The War Next Door - México Drug Death Toll Surpasses 1,000 in 2010

The spiraling drug-related violence in México has now claimed 1,015 lives in the first 34 days of 2010. It's the fastest that dubious milestone has been achieved. In 2009, the 1000th death did not occur until February 24th, the 54th day of the year. It took 113 days to top that marker in 2008, 134 days in 2007, 181 days in 2006, and 254 in 2005. At the present rate, one Mexican is being killed every 48 minutes in drug-related violence.

Though the drug-related violence is often depicted as an internecine affair over control of a $10 billion dollar market in the United States, the number of innocent civilians caught in the crossfire is increasing rapidly and in horrific fashion. Last weekend, masked gunmen stormed a party in a working class neighborhood of cinderblock homes and killed 16 teenagers who had gathered to watch a boxing match on television. Some of the victims were shot as they tried to flee and their bodies were found near neighboring homes. The victims' ages ranged from 15 to 20.

Authorities now believe that the attack was carried out by mistake after arresting a suspect who served as the lookout during the attack. The main Juárez-based drug cartel had targeted the party because it had received reports that members of a rival trafficking group were in attendance. The orders were to kill everyone in attendance.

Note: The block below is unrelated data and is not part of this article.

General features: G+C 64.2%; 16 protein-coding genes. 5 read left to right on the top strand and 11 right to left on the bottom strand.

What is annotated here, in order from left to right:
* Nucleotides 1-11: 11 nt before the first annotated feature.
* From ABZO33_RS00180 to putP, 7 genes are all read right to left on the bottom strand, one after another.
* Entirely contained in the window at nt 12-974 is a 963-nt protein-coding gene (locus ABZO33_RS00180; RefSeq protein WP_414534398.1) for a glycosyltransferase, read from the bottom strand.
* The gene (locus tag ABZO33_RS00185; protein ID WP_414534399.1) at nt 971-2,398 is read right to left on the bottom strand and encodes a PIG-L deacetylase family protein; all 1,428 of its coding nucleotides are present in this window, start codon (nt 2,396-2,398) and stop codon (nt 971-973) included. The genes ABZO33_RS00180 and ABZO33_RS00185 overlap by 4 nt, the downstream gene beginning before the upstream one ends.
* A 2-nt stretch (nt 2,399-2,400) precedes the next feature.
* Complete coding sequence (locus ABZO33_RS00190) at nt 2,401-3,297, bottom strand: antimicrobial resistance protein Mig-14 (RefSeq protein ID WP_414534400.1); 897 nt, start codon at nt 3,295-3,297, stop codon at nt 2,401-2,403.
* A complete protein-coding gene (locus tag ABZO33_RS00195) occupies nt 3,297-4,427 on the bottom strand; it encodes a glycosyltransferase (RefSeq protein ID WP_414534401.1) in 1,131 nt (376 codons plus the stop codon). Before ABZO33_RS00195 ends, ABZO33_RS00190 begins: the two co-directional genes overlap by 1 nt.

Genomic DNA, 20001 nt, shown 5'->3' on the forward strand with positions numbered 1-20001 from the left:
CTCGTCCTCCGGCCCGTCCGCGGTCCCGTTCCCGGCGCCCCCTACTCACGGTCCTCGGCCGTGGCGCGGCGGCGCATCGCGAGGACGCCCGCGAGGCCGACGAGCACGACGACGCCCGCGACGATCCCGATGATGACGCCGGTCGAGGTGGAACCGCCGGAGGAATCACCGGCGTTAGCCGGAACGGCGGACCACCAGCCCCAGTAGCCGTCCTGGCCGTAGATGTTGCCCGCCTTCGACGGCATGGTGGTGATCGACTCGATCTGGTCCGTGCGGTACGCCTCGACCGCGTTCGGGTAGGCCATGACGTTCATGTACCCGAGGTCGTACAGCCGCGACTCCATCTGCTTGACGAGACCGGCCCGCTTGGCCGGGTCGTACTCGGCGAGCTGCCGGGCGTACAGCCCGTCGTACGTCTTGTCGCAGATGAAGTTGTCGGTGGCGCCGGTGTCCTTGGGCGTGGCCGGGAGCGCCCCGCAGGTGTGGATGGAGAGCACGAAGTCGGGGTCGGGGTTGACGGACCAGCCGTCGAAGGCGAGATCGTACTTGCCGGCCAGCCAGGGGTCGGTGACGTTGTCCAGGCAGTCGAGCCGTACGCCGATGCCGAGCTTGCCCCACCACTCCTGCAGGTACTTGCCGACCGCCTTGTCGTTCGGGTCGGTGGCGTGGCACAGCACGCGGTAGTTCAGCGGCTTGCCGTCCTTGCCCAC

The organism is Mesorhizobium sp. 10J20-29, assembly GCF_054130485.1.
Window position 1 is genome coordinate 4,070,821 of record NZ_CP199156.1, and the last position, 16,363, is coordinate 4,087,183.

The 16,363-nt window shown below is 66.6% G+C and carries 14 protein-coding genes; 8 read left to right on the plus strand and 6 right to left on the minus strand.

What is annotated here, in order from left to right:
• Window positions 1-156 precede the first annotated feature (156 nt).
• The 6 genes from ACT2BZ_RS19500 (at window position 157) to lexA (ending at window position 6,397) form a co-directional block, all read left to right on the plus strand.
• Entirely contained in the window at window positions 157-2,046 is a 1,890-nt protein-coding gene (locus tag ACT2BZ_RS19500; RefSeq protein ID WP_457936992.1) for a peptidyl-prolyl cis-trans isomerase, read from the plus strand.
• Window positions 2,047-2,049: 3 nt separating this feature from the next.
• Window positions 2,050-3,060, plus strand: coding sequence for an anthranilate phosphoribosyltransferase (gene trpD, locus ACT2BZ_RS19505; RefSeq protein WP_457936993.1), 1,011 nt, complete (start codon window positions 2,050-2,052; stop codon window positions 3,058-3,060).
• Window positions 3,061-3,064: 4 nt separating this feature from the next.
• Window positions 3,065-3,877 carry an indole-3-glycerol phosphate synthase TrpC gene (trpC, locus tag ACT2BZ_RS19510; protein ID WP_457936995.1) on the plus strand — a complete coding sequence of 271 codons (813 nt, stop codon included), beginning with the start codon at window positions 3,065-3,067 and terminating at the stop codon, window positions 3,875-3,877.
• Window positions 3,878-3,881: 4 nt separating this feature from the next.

The violence continued on Monday when in another attack also in Ciudad Juárez, armed men burst into a bar around dawn and killed four men and a woman. Elsewhere, gunmen killed 10 people and wounded 15 in a bar in Torreón, a city in the northern state of Coahuila. The death toll continues to rise even as México has scored some victories over the drug cartels with the death of Arturo Beltrán Leyva, the so-called Boss of Bosses, who was killed in a shoot-out along with six bodyguards that also claimed the life of a Mexican marine in mid-December and with the mid-January capture of Teodoro "El Teo" García Simental who gained notoriety for dissolving the bodies of his enemies in lye.

But vacuums at the top of drug cartels leave openings for ever-ambitious and evermore ruthless lieutenants to fill. The surge in violence we seeing is part of the climbing (killing) your way to the top in a drug cartel. El más macho gana. Still this should not be read that México is winning the war of drugs, that war cannot be won given human nature, the size of the market and the depths of poverty that exist on both sides of the Río Grande.

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Linking Up with the World

Here is the Saturday, January 2nd, 2010 edition of what's making news and interesting reads from around the world.  

Mexico's Year of Living Dangerously
It's the quiet war right next door. Drug violence claimed the lives of an estimated 7,600 people in Mexico in 2009 surpassing the record set in 2008 of 6,500 drug-related victims. Since President Felipe Calderón took office in December 2006, over 15,000 have died in the spiraling violence. The violence was most acute in Ciudad Juárez, across the Rio Grande border from El Paso, with an estimated 2,575 slayings in the city in 2009 versus an estimated 1,600 homicides in 2008.